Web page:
Immediately following the completion of Sinek’s “Start With Why”, I moved on to his follow up book “Leaders Eat Last”.  Based on the title, I had the assumption that it might have some religious affiliation, but it actually refers to a leadership practice common in the Marines.  It cites the idea that in the military, metals are given to those who are willing to sacrifice themselves so that others may gain, whereas in businesses, most often bonuses are given to people who are willing to sacrifice others so that we may gain.  This not only refers to earnings, but also to credit, social capital, etc.


“Leaders Eat Last” takes a biological look at the primal and anthropological elements that make leaders effective.  By examining the cause and effects of the body’s release of chemicals such as endorphins, dopamine, serotonin, oxytocin, and cortisal, the book offers neurological insights on how leaders can impact their followers (for better or for worse).


Summerized versions of the book are available in a number of online lectures, one of which I pulled this quote from:


“When we are surrounded by people who have our best interest in mind and we feel safe, we’ll organize ourselves and cooperate to face the dangers externally.  External dangers are a constant, but internal dangers are a variable.  They are a result of leadership; as to how safe they make us feel when we go to work.  When leaders don’t offer safety, we’re forced to protect ourselves from each other, exposing the group to larger dangers from the outside.  If you have to worry about politics, if you have to worry about someone stealing your credit, if you have to worry about your boss not having your back, think about the energy you invest not in your business, not in the products that you are trying to develop, not in your work, not in your creativity, but just in keeping yourself feeling safe.”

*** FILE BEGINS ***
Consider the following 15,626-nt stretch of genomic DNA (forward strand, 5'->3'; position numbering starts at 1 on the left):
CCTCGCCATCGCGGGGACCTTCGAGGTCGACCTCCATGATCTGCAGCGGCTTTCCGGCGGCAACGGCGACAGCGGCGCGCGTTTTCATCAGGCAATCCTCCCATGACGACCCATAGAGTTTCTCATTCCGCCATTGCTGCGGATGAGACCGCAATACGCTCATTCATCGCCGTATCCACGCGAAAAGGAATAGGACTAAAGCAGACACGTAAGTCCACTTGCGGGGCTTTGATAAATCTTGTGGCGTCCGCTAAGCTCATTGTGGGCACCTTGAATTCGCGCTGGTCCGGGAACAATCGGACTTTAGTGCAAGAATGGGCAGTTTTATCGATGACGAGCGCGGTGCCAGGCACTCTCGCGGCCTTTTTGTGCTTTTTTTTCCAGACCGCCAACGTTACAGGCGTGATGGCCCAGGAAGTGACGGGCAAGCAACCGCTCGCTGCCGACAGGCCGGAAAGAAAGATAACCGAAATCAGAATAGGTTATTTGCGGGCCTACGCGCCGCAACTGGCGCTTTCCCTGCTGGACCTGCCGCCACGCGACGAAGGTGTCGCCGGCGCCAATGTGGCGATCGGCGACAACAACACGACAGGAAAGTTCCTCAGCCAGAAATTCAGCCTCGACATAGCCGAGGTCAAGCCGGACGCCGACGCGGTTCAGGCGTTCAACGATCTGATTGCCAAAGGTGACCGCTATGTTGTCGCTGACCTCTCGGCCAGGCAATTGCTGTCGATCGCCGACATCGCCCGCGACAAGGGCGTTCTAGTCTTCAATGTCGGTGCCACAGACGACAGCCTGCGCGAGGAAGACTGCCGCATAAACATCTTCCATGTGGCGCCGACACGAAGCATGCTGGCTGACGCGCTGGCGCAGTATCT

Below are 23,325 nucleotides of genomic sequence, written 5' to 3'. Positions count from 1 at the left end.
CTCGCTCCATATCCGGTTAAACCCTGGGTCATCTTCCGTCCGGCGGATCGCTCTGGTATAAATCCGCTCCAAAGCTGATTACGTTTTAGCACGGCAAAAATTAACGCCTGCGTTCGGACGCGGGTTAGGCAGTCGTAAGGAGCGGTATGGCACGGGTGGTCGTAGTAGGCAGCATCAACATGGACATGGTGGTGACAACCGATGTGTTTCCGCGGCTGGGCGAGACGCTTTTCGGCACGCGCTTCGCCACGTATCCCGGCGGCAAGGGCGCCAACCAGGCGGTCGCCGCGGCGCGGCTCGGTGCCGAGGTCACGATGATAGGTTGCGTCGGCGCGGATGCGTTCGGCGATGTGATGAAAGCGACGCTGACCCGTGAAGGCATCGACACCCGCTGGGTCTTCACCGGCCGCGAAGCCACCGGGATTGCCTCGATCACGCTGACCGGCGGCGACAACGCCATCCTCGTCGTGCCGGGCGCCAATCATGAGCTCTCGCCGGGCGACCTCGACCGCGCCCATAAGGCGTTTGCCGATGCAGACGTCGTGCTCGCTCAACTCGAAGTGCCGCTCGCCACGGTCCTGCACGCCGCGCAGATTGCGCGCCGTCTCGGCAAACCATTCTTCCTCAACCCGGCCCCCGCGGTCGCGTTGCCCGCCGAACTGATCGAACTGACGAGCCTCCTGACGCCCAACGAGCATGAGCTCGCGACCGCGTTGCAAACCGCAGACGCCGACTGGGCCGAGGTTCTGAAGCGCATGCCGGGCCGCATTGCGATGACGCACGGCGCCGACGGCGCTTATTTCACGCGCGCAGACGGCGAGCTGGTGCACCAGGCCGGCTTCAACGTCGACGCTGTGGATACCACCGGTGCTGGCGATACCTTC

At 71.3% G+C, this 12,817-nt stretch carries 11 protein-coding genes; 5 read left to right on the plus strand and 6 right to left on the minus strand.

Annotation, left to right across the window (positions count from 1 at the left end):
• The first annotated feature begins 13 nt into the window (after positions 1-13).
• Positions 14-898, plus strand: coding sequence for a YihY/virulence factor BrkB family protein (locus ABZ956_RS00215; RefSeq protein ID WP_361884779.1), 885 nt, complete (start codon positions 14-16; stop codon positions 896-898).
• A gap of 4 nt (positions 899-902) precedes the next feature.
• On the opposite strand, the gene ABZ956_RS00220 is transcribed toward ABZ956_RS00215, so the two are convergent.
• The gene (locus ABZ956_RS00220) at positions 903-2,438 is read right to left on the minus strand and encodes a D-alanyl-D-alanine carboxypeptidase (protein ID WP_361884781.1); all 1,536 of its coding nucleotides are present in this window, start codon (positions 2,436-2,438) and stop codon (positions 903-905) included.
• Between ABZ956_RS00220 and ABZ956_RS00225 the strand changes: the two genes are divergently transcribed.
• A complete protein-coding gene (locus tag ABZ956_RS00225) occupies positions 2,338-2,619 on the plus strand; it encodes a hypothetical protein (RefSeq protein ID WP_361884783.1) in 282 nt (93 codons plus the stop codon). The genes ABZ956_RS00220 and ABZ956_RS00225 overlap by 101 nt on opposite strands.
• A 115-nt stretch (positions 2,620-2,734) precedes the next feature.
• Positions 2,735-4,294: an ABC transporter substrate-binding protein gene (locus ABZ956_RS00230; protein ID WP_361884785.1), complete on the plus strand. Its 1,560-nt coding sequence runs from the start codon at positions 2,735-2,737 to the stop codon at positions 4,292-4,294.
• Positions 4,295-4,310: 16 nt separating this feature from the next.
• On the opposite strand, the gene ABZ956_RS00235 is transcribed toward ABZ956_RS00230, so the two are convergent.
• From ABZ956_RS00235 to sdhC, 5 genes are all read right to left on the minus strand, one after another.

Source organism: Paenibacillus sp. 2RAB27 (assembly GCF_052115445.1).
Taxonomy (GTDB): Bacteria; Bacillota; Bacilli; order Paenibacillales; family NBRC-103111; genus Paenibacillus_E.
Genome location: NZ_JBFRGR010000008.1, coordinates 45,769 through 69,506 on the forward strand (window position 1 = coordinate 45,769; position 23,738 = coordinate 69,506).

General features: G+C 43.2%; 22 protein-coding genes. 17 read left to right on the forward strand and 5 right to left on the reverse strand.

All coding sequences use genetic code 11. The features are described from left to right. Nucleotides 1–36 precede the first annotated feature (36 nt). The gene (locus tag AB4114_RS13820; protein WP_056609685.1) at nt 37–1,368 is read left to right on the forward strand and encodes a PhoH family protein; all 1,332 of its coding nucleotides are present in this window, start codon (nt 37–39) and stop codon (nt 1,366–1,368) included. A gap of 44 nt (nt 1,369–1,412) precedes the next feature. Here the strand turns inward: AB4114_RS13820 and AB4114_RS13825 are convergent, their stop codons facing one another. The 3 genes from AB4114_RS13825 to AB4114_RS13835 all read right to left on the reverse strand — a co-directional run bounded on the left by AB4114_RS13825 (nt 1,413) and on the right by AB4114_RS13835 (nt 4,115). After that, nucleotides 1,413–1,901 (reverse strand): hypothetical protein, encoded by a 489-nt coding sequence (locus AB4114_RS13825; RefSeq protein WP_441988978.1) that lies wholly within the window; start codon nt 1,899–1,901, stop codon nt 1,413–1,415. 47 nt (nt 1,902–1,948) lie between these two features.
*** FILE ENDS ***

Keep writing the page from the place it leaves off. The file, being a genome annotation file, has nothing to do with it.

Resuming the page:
The teachings suggest that two of the largest responsibilities are to determine who is allowed to join the group/business (do they share the same values and beliefs, etc.) and how big the circle of safety is.  Many organizations are prone to create a circle of safety around the people at the top, actively creating an “us and them” feeling to protect their “inner circle”.  Great leaders make sure that protect extends to the outer most edges, creating a feeling of safety for everyone within the organization.


A few other key takeaways from “Leaders Eat Last”:


The author suggests that millineals don’t suffer from entitlement as much as they are distracted and impatient.  The idea of working 20+ years within an organization to reach a position where their opinion is impactful doesn’t necessarily mesh with the instant gratification era that we’ve been brought up in with so much access to technology and other resources.


Getting notifications, likes, and e-mails makes us feel good because the body produces tiny amounts of dopamine… the same chemical that is produced by gambling, alcohol, nicotine, and other drugs.  And it’s addicting.  Alcoholics often site that if you wake up in the morning and the first thing you need is a drink, you might be an addict.  If you wake up in the morning and the first thing you do is check your Facebook or e-mail?  Well… you get the idea.


The book also discusses the value of investing time and energy rather than money into personal relationships.  Whereas money comes and goes, time and energy are at a premium because they are an equal commodity among all people, and it’s one that can never be recovered.  The book provides the example that if you are moving and you have one friend who writes a check to pay for the moving truck and one who shows up to help pack and move boxes, should both need a favor on the same day, which are you more likely to prioritize?  More than likely, the one who invested their time and energy.  Unfortunately we can’t give our time and energy to everyone, so it’s important as a leader to make sure that you can create relationships and trust the people who you lead, encouraging them to create relationships and trust the people they lead, and so on and so forth.